Lunchtime was a logistical challenge in my building. We installed plexiglass dividers on lunch tables to keep children safe when they ate with their masks off. We also created an outdoor eating space with folding chairs and tables under a tent on our playground area. Our district also focused on better air filtration and purchased portable HEPA filters for each classroom in addition to upgraded MERV-13 filters in our HVAC systems.

All of these precautionary purchases cost money that our district didn’t have readily available, but we were able to use ARP funds to pay for them and ensure our learning environment was as safe as possible.

Prioritizing Mental Health and Equity

Safety was paramount in our district. With that taken care of, we shifted our focus to equitable student learning and student and staff well-being as the pandemic led to a mental health crisis in schools nationwide. Our district was able to provide Chromebooks for each student. Two grade levels did not have devices at the start of this year due to supply chain shortages. We were able to offer more seats at summer school, and we established before-school tutoring to help students fill in any gaps that might have developed.

On top of the environmental, safety, and learning challenges that were addressed and supported by ARP funds, the entire panel at the White House that day expressed uniform concerns about student well-being. The COVID pandemic clearly elevated mental health concerns from the elementary school level all the way to the high school level. The teachers on the panel see the challenges and mental health concerns in their classrooms on a daily basis. The principals also shared stories about mental health challenges in their schools and acknowledge that the pandemic made those challenges worse.

Sharing Our Stories With Policymakers

As I reflected on my period of time listening to stories from across the country and sharing stories of my own, I was in awe that I had this opportunity. I felt Secretary Cardona and the First Lady listened to our stories and asked insightful questions that furthered our discussions. It is evident that this administration prioritizes education and wants to provide schools with what is needed to thrive. This is how government should work. Elected and appointed officials should spend time listening to people, and this is what took place during my visit. We actually were scheduled to meet only with the Secretary Cardona. When the First Lady showed up, it was an incredible surprise. She was personable and gracious and showed that she understood as she shared her own experiences as a teacher. Her involvement showed that she truly cared about the well-being of our students and wanted to empower the Secretary Cardona to advocate for the needs of our students, schools, and districts.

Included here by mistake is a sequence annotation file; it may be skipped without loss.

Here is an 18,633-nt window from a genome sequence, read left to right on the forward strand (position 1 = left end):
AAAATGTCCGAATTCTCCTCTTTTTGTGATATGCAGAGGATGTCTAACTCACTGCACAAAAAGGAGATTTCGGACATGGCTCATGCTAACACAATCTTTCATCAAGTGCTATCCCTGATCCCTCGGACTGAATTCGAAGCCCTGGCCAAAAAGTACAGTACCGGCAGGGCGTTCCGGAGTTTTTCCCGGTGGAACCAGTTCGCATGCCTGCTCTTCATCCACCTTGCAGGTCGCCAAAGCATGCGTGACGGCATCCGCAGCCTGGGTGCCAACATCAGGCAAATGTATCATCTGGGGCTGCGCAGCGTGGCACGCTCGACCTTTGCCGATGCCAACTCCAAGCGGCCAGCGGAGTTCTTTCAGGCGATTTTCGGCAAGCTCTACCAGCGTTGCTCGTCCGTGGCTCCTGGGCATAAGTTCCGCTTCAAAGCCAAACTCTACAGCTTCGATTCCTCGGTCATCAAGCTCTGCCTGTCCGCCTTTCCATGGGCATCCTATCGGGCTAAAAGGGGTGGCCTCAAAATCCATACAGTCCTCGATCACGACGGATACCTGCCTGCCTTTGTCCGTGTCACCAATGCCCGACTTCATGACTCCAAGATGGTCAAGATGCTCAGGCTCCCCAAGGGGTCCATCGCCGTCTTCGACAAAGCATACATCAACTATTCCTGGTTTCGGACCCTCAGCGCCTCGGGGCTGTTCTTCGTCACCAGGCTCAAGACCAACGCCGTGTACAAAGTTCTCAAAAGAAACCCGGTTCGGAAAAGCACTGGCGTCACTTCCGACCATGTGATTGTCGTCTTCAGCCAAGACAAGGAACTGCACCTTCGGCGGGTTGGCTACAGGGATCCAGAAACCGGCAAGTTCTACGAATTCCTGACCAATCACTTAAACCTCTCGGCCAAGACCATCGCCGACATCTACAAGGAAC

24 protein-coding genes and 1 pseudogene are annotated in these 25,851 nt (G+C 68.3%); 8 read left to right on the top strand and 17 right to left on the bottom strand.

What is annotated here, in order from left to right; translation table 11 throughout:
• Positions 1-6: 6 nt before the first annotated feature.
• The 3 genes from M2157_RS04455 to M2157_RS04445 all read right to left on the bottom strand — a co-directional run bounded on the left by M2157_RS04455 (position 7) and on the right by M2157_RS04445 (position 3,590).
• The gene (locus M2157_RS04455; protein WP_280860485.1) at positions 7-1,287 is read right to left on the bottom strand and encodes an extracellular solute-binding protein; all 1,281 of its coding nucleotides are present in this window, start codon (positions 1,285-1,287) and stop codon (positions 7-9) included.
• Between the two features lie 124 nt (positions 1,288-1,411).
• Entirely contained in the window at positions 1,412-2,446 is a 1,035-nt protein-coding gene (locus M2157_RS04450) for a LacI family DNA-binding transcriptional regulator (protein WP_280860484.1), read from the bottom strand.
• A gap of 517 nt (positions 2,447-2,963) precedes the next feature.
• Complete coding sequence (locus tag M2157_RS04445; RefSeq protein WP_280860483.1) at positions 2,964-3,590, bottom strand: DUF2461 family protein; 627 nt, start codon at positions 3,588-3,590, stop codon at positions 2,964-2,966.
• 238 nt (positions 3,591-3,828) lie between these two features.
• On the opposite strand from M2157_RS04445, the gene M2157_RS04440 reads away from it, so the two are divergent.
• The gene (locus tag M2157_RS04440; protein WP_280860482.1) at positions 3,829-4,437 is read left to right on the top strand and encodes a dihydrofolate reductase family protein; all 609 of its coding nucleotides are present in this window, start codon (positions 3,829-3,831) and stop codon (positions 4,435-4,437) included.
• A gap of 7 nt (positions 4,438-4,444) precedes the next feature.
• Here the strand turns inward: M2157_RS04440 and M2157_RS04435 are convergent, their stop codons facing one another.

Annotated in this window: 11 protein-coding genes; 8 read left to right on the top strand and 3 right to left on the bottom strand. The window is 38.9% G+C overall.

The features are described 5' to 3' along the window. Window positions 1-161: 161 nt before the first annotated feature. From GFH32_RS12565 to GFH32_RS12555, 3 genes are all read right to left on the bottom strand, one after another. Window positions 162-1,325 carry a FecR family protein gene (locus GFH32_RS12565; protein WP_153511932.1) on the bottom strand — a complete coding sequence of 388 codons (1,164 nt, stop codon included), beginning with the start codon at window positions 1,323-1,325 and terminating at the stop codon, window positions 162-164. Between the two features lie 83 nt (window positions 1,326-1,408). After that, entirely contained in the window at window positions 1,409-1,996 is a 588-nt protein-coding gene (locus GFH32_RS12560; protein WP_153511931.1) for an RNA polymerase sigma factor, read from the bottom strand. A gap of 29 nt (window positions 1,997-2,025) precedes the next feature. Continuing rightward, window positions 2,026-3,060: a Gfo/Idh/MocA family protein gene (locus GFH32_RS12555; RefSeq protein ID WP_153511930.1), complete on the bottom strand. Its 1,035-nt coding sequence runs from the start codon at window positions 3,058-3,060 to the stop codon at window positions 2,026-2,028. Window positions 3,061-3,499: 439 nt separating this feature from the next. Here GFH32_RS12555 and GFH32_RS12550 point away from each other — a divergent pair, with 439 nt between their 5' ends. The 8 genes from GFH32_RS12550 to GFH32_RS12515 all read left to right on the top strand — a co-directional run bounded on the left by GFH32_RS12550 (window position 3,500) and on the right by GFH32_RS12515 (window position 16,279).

Secretary Cardona shared that he was scheduled to testify in Congress the following day to support the president’s budget, which is proposed to increase educational funding to historic levels. He spoke about his post-pandemic vision and the unique opportunity we’ve been given to reimagine education. What are the lessons learned from the past two years? Where can the federal government provide greater support? My experience that day was enlightening, and I left the White House grounds very hopeful for the future on the other side of the pandemic. I was inspired that we have an educator as a First Lady, and a former elementary school teacher and principal as the Secretary of Education.

Edward Cosentino is principal of Clemens Crossing Elementary in Columbia, Maryland.